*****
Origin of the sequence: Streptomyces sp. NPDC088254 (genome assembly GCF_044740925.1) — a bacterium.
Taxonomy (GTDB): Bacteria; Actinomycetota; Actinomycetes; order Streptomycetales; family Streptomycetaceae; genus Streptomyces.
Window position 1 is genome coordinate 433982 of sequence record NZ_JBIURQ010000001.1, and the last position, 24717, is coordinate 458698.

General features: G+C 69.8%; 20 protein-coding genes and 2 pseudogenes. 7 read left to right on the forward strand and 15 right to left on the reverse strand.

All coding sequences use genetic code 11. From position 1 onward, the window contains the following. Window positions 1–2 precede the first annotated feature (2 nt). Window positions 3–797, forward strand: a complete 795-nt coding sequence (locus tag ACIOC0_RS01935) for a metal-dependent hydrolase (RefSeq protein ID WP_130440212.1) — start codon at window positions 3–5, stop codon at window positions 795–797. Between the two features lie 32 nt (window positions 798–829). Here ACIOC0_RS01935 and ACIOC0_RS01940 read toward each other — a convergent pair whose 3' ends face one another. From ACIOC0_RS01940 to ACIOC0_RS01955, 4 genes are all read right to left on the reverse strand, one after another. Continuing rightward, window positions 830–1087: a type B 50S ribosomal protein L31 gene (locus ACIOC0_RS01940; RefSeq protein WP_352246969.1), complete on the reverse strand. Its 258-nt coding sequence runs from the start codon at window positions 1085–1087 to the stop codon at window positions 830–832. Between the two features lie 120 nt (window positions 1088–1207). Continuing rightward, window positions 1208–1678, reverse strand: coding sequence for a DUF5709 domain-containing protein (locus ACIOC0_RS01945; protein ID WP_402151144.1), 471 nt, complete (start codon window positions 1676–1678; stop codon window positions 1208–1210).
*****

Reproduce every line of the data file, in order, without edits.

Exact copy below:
Origin of the sequence: Streptomyces sp. NPDC088254 (genome assembly GCF_044740925.1) — a bacterium.
Taxonomy (GTDB): Bacteria; Actinomycetota; Actinomycetes; order Streptomycetales; family Streptomycetaceae; genus Streptomyces.
Window position 1 is genome coordinate 433982 of sequence record NZ_JBIURQ010000001.1, and the last position, 24717, is coordinate 458698.

General features: G+C 69.8%; 20 protein-coding genes and 2 pseudogenes. 7 read left to right on the forward strand and 15 right to left on the reverse strand.

All coding sequences use genetic code 11. From position 1 onward, the window contains the following. Window positions 1–2 precede the first annotated feature (2 nt). Window positions 3–797, forward strand: a complete 795-nt coding sequence (locus tag ACIOC0_RS01935) for a metal-dependent hydrolase (RefSeq protein ID WP_130440212.1) — start codon at window positions 3–5, stop codon at window positions 795–797. Between the two features lie 32 nt (window positions 798–829). Here ACIOC0_RS01935 and ACIOC0_RS01940 read toward each other — a convergent pair whose 3' ends face one another. From ACIOC0_RS01940 to ACIOC0_RS01955, 4 genes are all read right to left on the reverse strand, one after another. Continuing rightward, window positions 830–1087: a type B 50S ribosomal protein L31 gene (locus ACIOC0_RS01940; RefSeq protein WP_352246969.1), complete on the reverse strand. Its 258-nt coding sequence runs from the start codon at window positions 1085–1087 to the stop codon at window positions 830–832. Between the two features lie 120 nt (window positions 1088–1207). Continuing rightward, window positions 1208–1678, reverse strand: coding sequence for a DUF5709 domain-containing protein (locus ACIOC0_RS01945; protein ID WP_402151144.1), 471 nt, complete (start codon window positions 1676–1678; stop codon window positions 1208–1210).